Instead, the law was expanded to include "language minorities," and its duration was extended four times, most recently in 2006 by overwhelming congressional majorities. It covers all of Alabama, Alaska, Arizona, Georgia, Louisiana, Mississippi, South Carolina, Texas and Virginia, and parts of California, Florida, Michigan, New Hampshire, New York, North Carolina and South Dakota.
Coleman, a former Texas solicitor general who testified at the time against reauthorization, said Congress avoided the question of where discrimination exists today and simply reimposed the restrictions on the same governments found guilty in the 1960s and '70s.
"To base the conclusion that Section 5 is still needed and where it is needed based on 40-year-old presidential election returns is something that should at least give one pause," he said.
Payton said the congressional record is replete with examples of intentional discrimination in those jurisdictions, as well as a multitude of planned actions that were thwarted because the Justice Department was able to stop them.
And Obama's victory showed that racial polarization is more extreme in the states listed in the act than elsewhere. Columbia Law School professor Nathaniel Persily's research showed that in some of the states, Obama "did worse among white voters than the Democratic nominee four years earlier . . . despite a nationwide Democratic swing."
Coleman, a former clerk to Justice Clarence Thomas, is a passionate advocate on the issue of race. He is co-counsel on another case before the court this month, one involving white firefighters in New Haven, Conn., who say the city's efforts to increase diversity discriminated against them.
Coleman had been the Texas utility district's lawyer on a tax issue, and he told the board that with help from the Project on Fair Representation, he would represent it for no cost in contesting its inclusion under Section 5.
Board President Bill Ferguson acknowledges that the Justice Department has never denied any election-change request it has made - the last was in 2004 - and that the annualized cost to the district of complying is only $223.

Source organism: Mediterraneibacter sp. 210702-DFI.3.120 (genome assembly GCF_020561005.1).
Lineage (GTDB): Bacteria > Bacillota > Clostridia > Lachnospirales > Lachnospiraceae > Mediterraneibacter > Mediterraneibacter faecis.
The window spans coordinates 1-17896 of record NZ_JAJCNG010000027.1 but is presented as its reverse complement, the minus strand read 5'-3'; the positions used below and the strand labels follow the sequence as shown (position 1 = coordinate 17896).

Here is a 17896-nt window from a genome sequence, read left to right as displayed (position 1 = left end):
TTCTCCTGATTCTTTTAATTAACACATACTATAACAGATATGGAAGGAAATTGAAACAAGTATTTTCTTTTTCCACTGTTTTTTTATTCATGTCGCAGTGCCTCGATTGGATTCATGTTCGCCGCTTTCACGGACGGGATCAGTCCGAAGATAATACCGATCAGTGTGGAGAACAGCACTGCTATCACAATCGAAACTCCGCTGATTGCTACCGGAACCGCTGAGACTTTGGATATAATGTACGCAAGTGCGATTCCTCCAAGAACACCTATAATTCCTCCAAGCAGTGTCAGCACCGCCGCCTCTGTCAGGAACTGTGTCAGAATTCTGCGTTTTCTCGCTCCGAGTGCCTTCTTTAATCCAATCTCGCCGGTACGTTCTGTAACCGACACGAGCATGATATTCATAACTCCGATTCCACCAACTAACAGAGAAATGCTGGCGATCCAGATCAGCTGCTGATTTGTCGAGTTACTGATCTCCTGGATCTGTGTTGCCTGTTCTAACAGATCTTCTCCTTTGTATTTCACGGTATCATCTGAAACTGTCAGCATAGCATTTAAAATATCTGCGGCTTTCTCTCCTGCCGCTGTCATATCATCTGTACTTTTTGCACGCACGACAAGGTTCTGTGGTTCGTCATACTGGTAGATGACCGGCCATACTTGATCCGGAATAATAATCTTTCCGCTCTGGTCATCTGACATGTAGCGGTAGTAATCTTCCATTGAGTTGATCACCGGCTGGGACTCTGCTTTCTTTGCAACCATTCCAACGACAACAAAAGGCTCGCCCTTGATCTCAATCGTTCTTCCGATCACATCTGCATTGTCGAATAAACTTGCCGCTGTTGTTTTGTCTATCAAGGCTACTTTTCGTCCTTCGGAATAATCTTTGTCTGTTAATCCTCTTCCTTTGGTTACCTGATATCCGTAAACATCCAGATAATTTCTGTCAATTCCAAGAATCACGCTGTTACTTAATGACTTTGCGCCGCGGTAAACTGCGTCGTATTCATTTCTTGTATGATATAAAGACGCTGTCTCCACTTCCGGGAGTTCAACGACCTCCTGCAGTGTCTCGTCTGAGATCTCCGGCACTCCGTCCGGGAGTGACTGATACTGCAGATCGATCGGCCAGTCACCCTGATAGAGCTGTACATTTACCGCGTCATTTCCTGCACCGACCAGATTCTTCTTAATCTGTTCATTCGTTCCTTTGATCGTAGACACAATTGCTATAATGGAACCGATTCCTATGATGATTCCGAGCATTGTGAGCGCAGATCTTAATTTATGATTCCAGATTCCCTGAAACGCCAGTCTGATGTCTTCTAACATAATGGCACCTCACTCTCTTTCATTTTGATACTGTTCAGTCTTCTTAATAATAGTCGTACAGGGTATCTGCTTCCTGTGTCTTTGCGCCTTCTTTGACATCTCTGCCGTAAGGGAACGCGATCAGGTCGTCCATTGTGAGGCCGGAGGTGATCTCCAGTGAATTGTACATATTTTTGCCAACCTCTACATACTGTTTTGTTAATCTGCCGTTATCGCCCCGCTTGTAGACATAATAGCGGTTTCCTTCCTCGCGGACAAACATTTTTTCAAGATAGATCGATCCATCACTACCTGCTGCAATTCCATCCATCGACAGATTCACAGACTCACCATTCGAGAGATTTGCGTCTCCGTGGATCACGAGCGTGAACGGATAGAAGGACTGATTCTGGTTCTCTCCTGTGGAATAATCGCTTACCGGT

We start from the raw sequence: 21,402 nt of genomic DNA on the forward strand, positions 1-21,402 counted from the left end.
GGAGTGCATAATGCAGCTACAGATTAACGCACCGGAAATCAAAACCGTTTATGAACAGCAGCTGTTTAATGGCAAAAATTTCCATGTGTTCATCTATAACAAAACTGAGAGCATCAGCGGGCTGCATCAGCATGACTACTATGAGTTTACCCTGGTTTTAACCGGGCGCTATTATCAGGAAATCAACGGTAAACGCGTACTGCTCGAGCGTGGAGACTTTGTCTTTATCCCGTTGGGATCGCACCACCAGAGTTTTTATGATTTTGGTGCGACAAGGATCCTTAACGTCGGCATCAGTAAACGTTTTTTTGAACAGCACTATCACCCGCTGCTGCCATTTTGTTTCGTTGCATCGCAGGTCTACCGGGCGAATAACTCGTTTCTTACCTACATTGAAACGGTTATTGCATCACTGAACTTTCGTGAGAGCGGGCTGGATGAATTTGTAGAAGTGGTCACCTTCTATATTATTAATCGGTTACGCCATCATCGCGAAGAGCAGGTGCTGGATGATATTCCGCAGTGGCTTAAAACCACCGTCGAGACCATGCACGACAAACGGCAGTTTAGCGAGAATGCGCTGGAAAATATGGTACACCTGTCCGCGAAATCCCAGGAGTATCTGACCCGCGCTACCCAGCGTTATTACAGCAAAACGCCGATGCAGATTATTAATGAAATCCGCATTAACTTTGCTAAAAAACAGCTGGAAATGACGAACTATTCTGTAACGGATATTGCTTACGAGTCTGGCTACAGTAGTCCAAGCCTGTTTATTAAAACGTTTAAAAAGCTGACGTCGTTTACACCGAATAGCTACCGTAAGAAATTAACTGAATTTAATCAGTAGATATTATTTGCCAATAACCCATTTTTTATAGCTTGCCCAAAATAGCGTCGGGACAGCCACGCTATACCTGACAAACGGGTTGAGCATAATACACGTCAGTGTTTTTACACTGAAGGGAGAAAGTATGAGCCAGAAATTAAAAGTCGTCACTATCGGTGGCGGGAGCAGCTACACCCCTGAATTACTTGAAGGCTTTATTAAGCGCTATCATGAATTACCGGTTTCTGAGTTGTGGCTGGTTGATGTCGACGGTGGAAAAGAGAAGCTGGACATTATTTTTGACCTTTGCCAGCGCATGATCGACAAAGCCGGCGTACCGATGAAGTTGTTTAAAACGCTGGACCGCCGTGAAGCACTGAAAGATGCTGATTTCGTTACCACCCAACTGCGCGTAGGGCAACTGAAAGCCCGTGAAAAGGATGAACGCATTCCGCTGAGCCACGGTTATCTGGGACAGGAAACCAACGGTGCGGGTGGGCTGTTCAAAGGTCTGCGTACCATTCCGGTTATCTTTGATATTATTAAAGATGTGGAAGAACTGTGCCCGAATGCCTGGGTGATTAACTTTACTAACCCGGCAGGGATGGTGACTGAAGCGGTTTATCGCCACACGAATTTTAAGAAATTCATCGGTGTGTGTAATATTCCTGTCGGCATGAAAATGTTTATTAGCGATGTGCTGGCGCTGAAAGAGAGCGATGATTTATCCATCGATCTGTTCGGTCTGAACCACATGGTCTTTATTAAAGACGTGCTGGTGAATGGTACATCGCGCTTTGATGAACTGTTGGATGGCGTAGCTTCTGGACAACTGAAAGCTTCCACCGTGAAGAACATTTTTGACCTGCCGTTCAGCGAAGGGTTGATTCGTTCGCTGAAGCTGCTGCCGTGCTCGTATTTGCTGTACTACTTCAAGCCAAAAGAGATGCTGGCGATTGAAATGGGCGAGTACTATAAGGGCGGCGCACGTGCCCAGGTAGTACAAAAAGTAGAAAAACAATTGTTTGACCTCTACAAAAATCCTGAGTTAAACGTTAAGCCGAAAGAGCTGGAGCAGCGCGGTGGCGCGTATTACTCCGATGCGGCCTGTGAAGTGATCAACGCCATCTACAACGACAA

But he was surprised to learn that the federal government had to approve his utility board's election in the first place - there has never been an allegation of discrimination in the neighborhood, whose combined black and Latino population is about 7 percent.
"It didn't seem right that we were somehow different from the rest of the country," he said.
There is not much of an effort by other states and jurisdictions to have Section 5 declared unconstitutional.
Travis County, where Austin is located, opposed the utility board's effort, saying in a brief that the provision is "an invaluable tool the county uses - still uses - every election cycle to help tamp down or eliminate the insidious influence of racial discrimination."
The state of Texas has taken no position.
A three-judge panel in Washington ruled unanimously that the utility district did not meet the law's definition of the kinds of jurisdictions that could "bail out" from the provision by showing they had not discriminated. And it said Congress was operating within its authority to reauthorize the restrictions.
Ferguson acknowledges that the issue has become somewhat controversial in the neighborhood. Chris Bowers won a seat on the utility board because he opposes the lawsuit. "It was a favor to Coleman, and I don't see any benefit to the district," Bowers said.
"Ideologically, I think the Voting Rights Act is a good thing, and I would err on the side of giving Congress the power to enforce it."
He and Ferguson agree that most residents don't care much about the issue, and those who do are about equally divided.
Ferguson and three others on the board voted to keep the lawsuit going, although he worries that it could be misinterpreted.
"We don't want to be seen like we're racist or against voting rights or anything," he said.
And whether or not the suit is successful, Ferguson said, the utility district may not be subject to the provisions of the Voting Rights Act much longer.
If all goes according to plan, he said, the board is going to pay off the bonds that paid for the sewers that laid the foundation for Canyon Creek, fix up the neighborhood park and turn it over to the city of Austin, and go out of business.
Research editor Lucy Shackelford contributed to this report.